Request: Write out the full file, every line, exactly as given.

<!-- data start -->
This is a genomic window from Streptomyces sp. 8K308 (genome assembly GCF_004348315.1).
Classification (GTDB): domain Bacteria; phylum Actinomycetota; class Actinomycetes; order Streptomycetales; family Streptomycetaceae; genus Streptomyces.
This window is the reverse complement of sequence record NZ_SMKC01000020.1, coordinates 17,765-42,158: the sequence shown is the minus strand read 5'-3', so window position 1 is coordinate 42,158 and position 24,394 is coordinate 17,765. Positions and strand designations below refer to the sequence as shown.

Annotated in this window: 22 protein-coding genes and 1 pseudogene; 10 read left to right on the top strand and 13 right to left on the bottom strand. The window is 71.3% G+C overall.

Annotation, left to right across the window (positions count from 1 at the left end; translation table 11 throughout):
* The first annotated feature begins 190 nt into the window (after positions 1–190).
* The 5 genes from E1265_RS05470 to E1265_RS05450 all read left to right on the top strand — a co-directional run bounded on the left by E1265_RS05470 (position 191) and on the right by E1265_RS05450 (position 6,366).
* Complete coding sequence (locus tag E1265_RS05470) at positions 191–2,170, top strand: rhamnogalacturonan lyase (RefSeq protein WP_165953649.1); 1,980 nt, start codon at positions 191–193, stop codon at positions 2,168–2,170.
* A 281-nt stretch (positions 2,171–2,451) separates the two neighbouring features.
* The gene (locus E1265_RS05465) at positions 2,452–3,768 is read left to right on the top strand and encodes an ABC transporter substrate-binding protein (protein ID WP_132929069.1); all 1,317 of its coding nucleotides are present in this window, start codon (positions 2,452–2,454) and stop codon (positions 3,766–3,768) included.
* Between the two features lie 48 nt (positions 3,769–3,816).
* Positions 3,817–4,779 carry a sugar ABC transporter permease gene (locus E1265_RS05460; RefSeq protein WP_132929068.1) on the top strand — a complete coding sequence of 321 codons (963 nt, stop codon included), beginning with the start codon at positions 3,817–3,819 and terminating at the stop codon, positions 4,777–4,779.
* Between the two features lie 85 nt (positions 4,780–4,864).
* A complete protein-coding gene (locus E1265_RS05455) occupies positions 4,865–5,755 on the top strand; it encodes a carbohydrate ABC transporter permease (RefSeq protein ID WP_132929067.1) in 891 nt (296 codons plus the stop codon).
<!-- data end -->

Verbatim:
This is a genomic window from Streptomyces sp. 8K308 (genome assembly GCF_004348315.1).
Classification (GTDB): domain Bacteria; phylum Actinomycetota; class Actinomycetes; order Streptomycetales; family Streptomycetaceae; genus Streptomyces.
This window is the reverse complement of sequence record NZ_SMKC01000020.1, coordinates 17,765-42,158: the sequence shown is the minus strand read 5'-3', so window position 1 is coordinate 42,158 and position 24,394 is coordinate 17,765. Positions and strand designations below refer to the sequence as shown.

Annotated in this window: 22 protein-coding genes and 1 pseudogene; 10 read left to right on the top strand and 13 right to left on the bottom strand. The window is 71.3% G+C overall.

Annotation, left to right across the window (positions count from 1 at the left end; translation table 11 throughout):
* The first annotated feature begins 190 nt into the window (after positions 1–190).
* The 5 genes from E1265_RS05470 to E1265_RS05450 all read left to right on the top strand — a co-directional run bounded on the left by E1265_RS05470 (position 191) and on the right by E1265_RS05450 (position 6,366).
* Complete coding sequence (locus tag E1265_RS05470) at positions 191–2,170, top strand: rhamnogalacturonan lyase (RefSeq protein WP_165953649.1); 1,980 nt, start codon at positions 191–193, stop codon at positions 2,168–2,170.
* A 281-nt stretch (positions 2,171–2,451) separates the two neighbouring features.
* The gene (locus E1265_RS05465) at positions 2,452–3,768 is read left to right on the top strand and encodes an ABC transporter substrate-binding protein (protein ID WP_132929069.1); all 1,317 of its coding nucleotides are present in this window, start codon (positions 2,452–2,454) and stop codon (positions 3,766–3,768) included.
* Between the two features lie 48 nt (positions 3,769–3,816).
* Positions 3,817–4,779 carry a sugar ABC transporter permease gene (locus E1265_RS05460; RefSeq protein WP_132929068.1) on the top strand — a complete coding sequence of 321 codons (963 nt, stop codon included), beginning with the start codon at positions 3,817–3,819 and terminating at the stop codon, positions 4,777–4,779.
* Between the two features lie 85 nt (positions 4,780–4,864).
* A complete protein-coding gene (locus E1265_RS05455) occupies positions 4,865–5,755 on the top strand; it encodes a carbohydrate ABC transporter permease (RefSeq protein ID WP_132929067.1) in 891 nt (296 codons plus the stop codon).